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Accuracy • Independence • Integrity

September 25, 2017   |   Ithaca, NY

News

Grad schools prep for new GRE testing

Graduate programs at Ithaca College are preparing for a restructured version of the Graduate Record Examination, a graduate entry test offered by Education Testing Services. The test, commonly referred to as the GRE, will have different questions, a different scoring system and a new format in August.

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From left, Sophomore Ellis Williams, senior Karen Ulloa and Career Services Counselor Caryanne Keenan discuss new GRE packages Friday in the Office of Career Services. CLAUDIA PIETRZAK/THE ITHACAN

The new scoring report will better reflect the skills students need for graduate school, according to ETS, a non-profit organization that distributes standardized tests.

Richard Schissel, graduate chair of the speech-language pathology graduate program, said when deliberating a new candidate for his program, the graduate committee looks at the GRE score but also weighs in GPA and letters of recommendation from faculty.

“[We] definitely rely on the GRE for deciding a strong application,” Schissel said.

Caryanne Keenan, a career counselor at the college’s Career Services Office, said most students applying for graduate school would be affected by the changes.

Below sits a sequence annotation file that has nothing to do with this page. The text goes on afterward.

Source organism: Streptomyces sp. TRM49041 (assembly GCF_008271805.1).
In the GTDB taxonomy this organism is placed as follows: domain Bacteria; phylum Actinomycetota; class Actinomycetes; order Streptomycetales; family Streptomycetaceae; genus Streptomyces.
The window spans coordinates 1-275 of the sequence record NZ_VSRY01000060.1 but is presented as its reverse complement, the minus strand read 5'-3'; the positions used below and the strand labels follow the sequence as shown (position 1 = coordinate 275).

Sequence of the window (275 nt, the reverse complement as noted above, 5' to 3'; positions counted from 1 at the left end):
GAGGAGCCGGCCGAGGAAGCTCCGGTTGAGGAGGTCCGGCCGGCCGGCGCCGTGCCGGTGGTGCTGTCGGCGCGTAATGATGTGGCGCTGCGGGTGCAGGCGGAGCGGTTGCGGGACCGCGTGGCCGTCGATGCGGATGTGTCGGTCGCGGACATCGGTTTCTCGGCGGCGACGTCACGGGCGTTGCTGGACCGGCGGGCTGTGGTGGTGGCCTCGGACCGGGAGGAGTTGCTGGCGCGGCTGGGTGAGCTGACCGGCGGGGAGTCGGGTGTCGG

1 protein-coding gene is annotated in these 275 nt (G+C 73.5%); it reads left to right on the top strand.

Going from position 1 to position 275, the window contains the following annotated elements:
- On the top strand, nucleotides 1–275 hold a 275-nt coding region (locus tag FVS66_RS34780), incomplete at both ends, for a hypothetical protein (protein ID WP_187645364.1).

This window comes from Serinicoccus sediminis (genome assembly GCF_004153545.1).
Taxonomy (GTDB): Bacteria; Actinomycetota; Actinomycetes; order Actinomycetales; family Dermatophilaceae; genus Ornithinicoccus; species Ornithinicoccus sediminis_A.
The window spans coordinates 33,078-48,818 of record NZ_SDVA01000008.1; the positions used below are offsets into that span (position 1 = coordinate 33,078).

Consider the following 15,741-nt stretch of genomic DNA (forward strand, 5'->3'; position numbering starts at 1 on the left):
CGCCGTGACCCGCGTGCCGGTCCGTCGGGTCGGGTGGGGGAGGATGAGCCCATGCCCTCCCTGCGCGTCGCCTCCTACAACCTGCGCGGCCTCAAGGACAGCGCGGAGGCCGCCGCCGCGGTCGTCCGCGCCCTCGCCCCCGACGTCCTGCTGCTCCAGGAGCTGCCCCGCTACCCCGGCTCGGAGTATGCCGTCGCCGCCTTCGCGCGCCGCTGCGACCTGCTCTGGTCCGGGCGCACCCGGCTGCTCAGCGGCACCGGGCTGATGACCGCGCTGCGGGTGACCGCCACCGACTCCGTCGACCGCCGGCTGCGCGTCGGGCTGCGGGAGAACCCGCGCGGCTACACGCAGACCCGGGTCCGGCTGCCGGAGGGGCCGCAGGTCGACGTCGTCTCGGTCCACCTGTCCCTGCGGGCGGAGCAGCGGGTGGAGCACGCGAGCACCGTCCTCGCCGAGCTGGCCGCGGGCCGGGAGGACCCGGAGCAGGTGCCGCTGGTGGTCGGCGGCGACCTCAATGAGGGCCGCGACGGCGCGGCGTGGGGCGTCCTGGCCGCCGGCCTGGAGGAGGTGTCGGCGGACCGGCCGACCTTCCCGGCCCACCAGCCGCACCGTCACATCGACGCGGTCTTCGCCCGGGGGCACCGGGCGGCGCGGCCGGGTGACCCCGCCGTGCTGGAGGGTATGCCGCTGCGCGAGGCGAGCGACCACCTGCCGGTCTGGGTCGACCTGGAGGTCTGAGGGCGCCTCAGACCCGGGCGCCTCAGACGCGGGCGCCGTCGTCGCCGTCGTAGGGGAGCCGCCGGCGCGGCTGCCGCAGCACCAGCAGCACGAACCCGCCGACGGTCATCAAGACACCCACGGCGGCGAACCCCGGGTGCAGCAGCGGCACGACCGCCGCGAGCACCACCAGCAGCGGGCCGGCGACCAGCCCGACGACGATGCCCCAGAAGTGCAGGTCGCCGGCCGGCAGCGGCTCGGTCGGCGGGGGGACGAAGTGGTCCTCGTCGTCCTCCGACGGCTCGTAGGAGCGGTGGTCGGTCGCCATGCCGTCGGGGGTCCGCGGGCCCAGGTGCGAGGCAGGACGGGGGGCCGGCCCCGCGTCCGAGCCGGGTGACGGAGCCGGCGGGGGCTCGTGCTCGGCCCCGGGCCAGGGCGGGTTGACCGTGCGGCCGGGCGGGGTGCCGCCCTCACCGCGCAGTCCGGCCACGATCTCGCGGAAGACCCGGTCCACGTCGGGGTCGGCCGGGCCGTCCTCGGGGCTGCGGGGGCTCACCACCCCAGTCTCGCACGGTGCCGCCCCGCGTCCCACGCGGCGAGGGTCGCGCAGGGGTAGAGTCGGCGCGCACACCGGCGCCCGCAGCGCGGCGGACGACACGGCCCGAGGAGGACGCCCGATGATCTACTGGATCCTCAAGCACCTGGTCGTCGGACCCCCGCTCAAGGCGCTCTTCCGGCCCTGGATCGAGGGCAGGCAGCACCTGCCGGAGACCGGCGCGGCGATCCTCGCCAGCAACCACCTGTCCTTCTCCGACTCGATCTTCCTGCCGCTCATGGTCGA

“This will impact a great number of students,” she said. “[The GRE] is for any major outside the medical school, law school and business.”

The computerized test measures a student’s ability in verbal reasoning, analytical writing and quantitative reasoning. The new scoring for the verbal and quantitative reasoning sections are based on a 130-170 scale, scored in one-point increments, as compared to the original scale of 200-800, scored in 10-point increments.

Keenan said these changes are meant to allow admission offices a more straightforward way to view scores.

Of the college’s 14 graduate programs, four require the GRE for admission: speech-language pathology, teaching students with speech and language disabilities, sport management and exercise and sport. Other programs look at scores but do not require them.

Jeffrey Ives, graduate chair of the exercise and sport sciences graduate program, said the GRE helps discern if a candidate is well-rounded.

“It is never a good thing if there is a test result that is highly weighed towards one section and not the other,” Ives said.

ETS has posted preparatory materials for the new exam on the GRE website.

Still, new or old, the GRE has critics. Senior Serena Lolgo plans on taking the GRE in November, and said she hopes schools will look at more than just numbers when choosing students.

“I remember taking the SAT and thinking I was done with standardized testing,” she said. “It is frustrating that they are still looking at us in that quantifiable way.”